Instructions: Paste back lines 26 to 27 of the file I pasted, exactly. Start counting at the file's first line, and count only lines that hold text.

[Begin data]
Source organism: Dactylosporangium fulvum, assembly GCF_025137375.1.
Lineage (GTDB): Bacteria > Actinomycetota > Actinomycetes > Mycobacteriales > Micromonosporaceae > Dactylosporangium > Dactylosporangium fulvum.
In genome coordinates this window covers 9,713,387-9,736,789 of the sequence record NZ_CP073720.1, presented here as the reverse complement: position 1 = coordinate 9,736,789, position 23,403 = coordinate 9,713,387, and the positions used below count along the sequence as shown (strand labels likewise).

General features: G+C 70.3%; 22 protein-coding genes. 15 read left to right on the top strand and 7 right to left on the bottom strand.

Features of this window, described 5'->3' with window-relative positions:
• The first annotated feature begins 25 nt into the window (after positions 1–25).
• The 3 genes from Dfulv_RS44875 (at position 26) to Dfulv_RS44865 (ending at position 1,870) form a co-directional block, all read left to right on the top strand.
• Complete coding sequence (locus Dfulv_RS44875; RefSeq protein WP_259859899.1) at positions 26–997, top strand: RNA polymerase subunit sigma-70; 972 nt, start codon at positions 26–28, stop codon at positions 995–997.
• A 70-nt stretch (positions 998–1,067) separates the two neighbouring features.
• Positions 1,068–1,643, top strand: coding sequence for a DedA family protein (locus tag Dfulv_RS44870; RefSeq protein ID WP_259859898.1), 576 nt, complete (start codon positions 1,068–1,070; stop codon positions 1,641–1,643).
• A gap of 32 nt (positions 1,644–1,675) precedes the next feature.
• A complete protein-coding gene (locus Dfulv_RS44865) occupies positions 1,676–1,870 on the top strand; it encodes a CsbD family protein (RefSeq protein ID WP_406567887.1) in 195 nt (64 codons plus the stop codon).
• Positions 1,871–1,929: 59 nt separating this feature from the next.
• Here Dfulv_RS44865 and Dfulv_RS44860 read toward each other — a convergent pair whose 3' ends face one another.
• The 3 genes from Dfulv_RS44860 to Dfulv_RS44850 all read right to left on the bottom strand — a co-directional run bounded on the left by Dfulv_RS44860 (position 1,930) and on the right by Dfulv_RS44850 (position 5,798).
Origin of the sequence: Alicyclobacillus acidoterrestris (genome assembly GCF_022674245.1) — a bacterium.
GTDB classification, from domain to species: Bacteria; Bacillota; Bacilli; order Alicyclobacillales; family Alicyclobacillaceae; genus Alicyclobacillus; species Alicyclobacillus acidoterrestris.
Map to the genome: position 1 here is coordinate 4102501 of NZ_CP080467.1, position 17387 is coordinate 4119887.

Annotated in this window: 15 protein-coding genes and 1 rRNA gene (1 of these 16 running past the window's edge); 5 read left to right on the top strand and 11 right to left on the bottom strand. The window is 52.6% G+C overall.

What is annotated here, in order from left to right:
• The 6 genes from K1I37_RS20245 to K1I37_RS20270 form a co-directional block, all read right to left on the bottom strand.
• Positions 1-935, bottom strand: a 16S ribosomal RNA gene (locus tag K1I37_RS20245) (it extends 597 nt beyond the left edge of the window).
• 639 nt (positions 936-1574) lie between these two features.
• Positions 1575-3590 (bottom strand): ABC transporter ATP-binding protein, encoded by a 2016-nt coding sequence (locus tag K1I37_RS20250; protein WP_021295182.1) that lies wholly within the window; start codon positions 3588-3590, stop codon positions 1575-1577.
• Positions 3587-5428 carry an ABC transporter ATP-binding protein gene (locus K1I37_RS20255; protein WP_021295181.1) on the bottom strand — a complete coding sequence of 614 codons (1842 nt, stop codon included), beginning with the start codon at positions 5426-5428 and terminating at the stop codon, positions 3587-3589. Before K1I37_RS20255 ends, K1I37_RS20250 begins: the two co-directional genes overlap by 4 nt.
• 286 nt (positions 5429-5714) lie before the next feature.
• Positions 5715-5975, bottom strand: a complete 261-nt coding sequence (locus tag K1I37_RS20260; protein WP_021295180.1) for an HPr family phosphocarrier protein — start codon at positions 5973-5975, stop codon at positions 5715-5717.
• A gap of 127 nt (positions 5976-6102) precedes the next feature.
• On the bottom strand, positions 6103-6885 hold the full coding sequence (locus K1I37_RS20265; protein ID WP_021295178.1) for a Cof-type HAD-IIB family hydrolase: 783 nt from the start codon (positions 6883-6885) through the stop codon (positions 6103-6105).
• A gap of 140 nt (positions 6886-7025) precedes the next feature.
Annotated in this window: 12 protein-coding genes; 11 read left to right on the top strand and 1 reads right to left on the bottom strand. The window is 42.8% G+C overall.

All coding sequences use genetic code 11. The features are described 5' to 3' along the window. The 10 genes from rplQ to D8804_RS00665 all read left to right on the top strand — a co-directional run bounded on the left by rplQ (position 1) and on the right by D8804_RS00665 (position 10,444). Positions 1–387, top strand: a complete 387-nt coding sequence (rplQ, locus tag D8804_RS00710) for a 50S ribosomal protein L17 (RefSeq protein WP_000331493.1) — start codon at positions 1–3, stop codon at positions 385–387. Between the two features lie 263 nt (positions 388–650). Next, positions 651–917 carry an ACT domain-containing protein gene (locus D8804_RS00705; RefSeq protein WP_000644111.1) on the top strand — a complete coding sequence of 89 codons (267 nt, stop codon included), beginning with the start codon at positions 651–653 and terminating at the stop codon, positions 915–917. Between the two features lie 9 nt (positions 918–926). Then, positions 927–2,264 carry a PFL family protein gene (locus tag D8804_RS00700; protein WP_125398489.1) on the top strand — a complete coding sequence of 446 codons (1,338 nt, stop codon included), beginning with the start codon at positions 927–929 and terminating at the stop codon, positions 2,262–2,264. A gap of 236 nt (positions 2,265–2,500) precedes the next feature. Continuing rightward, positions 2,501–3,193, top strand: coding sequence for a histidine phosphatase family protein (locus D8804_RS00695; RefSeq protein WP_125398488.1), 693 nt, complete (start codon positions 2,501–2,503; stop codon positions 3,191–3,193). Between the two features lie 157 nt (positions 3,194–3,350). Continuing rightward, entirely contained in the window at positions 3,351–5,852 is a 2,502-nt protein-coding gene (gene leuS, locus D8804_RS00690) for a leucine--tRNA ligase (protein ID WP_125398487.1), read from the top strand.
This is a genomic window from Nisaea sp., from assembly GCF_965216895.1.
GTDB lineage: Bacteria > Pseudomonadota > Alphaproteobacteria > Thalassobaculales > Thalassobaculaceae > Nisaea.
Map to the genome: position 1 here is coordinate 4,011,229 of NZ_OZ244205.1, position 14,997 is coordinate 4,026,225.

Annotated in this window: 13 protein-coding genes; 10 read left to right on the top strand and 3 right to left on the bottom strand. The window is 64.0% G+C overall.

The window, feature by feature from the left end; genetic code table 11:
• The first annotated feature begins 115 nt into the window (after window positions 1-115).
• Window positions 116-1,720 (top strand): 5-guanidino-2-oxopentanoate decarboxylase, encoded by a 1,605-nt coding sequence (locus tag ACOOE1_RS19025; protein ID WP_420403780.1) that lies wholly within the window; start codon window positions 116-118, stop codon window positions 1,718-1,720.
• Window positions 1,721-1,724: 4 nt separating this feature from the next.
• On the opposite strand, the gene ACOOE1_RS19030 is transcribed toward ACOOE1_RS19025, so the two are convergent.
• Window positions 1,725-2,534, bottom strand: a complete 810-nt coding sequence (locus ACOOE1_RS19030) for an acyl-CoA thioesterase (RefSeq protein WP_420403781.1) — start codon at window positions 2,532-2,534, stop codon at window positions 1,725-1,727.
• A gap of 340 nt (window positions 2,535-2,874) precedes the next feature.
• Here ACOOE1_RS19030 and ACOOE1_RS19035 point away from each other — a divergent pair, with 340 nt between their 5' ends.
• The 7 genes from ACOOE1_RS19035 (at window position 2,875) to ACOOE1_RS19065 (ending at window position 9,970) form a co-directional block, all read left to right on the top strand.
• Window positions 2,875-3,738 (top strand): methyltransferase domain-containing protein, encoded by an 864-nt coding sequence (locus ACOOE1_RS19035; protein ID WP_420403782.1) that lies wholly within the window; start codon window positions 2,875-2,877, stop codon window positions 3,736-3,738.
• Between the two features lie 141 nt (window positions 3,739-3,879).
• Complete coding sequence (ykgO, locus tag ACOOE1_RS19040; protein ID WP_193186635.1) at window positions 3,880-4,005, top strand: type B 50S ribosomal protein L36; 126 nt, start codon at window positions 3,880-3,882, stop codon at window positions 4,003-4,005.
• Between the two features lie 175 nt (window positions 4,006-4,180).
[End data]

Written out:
• 286 nt (positions 5429-5714) lie before the next feature.
• Positions 5715-5975, bottom strand: a complete 261-nt coding sequence (locus tag K1I37_RS20260; protein WP_021295180.1) for an HPr family phosphocarrier protein — start codon at positions 5973-5975, stop codon at positions 5715-5717.